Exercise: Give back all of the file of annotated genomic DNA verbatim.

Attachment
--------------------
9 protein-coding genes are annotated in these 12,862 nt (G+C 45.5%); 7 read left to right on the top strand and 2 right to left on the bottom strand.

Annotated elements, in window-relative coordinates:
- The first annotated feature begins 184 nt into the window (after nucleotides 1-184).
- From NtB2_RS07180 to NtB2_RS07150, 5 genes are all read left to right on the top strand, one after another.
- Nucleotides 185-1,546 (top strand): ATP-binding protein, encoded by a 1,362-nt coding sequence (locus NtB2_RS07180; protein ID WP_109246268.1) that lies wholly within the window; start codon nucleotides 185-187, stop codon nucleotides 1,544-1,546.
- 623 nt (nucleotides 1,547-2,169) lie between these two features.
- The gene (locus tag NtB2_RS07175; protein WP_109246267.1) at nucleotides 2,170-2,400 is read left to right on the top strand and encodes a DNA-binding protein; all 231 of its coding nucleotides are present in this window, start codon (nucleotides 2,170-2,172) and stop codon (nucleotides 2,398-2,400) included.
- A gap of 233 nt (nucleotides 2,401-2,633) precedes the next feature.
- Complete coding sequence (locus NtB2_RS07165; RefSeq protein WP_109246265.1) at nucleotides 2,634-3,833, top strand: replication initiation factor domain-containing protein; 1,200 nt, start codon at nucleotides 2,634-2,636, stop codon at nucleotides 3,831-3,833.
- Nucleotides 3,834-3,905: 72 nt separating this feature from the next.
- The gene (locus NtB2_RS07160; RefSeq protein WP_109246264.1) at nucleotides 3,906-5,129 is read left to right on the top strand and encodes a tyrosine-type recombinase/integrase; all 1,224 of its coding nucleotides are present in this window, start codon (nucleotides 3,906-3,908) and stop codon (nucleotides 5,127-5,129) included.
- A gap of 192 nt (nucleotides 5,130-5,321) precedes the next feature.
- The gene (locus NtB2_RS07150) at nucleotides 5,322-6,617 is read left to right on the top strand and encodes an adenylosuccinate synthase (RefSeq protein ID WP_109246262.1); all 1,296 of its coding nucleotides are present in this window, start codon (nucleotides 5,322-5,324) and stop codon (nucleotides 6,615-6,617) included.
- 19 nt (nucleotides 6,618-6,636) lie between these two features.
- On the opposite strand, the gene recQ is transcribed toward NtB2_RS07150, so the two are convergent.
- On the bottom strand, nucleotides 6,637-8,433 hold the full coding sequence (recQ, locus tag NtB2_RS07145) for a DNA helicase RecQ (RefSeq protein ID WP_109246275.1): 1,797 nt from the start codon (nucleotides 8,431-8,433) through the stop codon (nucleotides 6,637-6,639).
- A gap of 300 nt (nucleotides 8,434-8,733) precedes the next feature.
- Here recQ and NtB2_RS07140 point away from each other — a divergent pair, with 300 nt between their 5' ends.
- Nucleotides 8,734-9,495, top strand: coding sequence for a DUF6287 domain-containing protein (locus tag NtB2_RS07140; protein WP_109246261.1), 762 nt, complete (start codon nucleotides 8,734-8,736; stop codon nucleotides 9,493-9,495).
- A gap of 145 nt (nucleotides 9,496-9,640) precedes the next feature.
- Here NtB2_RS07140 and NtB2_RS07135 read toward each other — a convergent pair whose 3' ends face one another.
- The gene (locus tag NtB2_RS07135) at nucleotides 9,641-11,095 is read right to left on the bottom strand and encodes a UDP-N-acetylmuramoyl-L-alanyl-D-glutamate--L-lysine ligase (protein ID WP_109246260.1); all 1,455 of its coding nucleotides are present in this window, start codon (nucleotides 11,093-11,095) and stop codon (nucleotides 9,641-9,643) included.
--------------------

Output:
9 protein-coding genes are annotated in these 12,862 nt (G+C 45.5%); 7 read left to right on the top strand and 2 right to left on the bottom strand.

Annotated elements, in window-relative coordinates:
- The first annotated feature begins 184 nt into the window (after nucleotides 1-184).
- From NtB2_RS07180 to NtB2_RS07150, 5 genes are all read left to right on the top strand, one after another.
- Nucleotides 185-1,546 (top strand): ATP-binding protein, encoded by a 1,362-nt coding sequence (locus NtB2_RS07180; protein ID WP_109246268.1) that lies wholly within the window; start codon nucleotides 185-187, stop codon nucleotides 1,544-1,546.
- 623 nt (nucleotides 1,547-2,169) lie between these two features.
- The gene (locus tag NtB2_RS07175; protein WP_109246267.1) at nucleotides 2,170-2,400 is read left to right on the top strand and encodes a DNA-binding protein; all 231 of its coding nucleotides are present in this window, start codon (nucleotides 2,170-2,172) and stop codon (nucleotides 2,398-2,400) included.
- A gap of 233 nt (nucleotides 2,401-2,633) precedes the next feature.
- Complete coding sequence (locus NtB2_RS07165; RefSeq protein WP_109246265.1) at nucleotides 2,634-3,833, top strand: replication initiation factor domain-containing protein; 1,200 nt, start codon at nucleotides 2,634-2,636, stop codon at nucleotides 3,831-3,833.
- Nucleotides 3,834-3,905: 72 nt separating this feature from the next.
- The gene (locus NtB2_RS07160; RefSeq protein WP_109246264.1) at nucleotides 3,906-5,129 is read left to right on the top strand and encodes a tyrosine-type recombinase/integrase; all 1,224 of its coding nucleotides are present in this window, start codon (nucleotides 3,906-3,908) and stop codon (nucleotides 5,127-5,129) included.
- A gap of 192 nt (nucleotides 5,130-5,321) precedes the next feature.
- The gene (locus NtB2_RS07150) at nucleotides 5,322-6,617 is read left to right on the top strand and encodes an adenylosuccinate synthase (RefSeq protein ID WP_109246262.1); all 1,296 of its coding nucleotides are present in this window, start codon (nucleotides 5,322-5,324) and stop codon (nucleotides 6,615-6,617) included.
- 19 nt (nucleotides 6,618-6,636) lie between these two features.
- On the opposite strand, the gene recQ is transcribed toward NtB2_RS07150, so the two are convergent.
- On the bottom strand, nucleotides 6,637-8,433 hold the full coding sequence (recQ, locus tag NtB2_RS07145) for a DNA helicase RecQ (RefSeq protein ID WP_109246275.1): 1,797 nt from the start codon (nucleotides 8,431-8,433) through the stop codon (nucleotides 6,637-6,639).
- A gap of 300 nt (nucleotides 8,434-8,733) precedes the next feature.
- Here recQ and NtB2_RS07140 point away from each other — a divergent pair, with 300 nt between their 5' ends.
- Nucleotides 8,734-9,495, top strand: coding sequence for a DUF6287 domain-containing protein (locus tag NtB2_RS07140; protein WP_109246261.1), 762 nt, complete (start codon nucleotides 8,734-8,736; stop codon nucleotides 9,493-9,495).
- A gap of 145 nt (nucleotides 9,496-9,640) precedes the next feature.
- Here NtB2_RS07140 and NtB2_RS07135 read toward each other — a convergent pair whose 3' ends face one another.
- The gene (locus tag NtB2_RS07135) at nucleotides 9,641-11,095 is read right to left on the bottom strand and encodes a UDP-N-acetylmuramoyl-L-alanyl-D-glutamate--L-lysine ligase (protein ID WP_109246260.1); all 1,455 of its coding nucleotides are present in this window, start codon (nucleotides 11,093-11,095) and stop codon (nucleotides 9,641-9,643) included.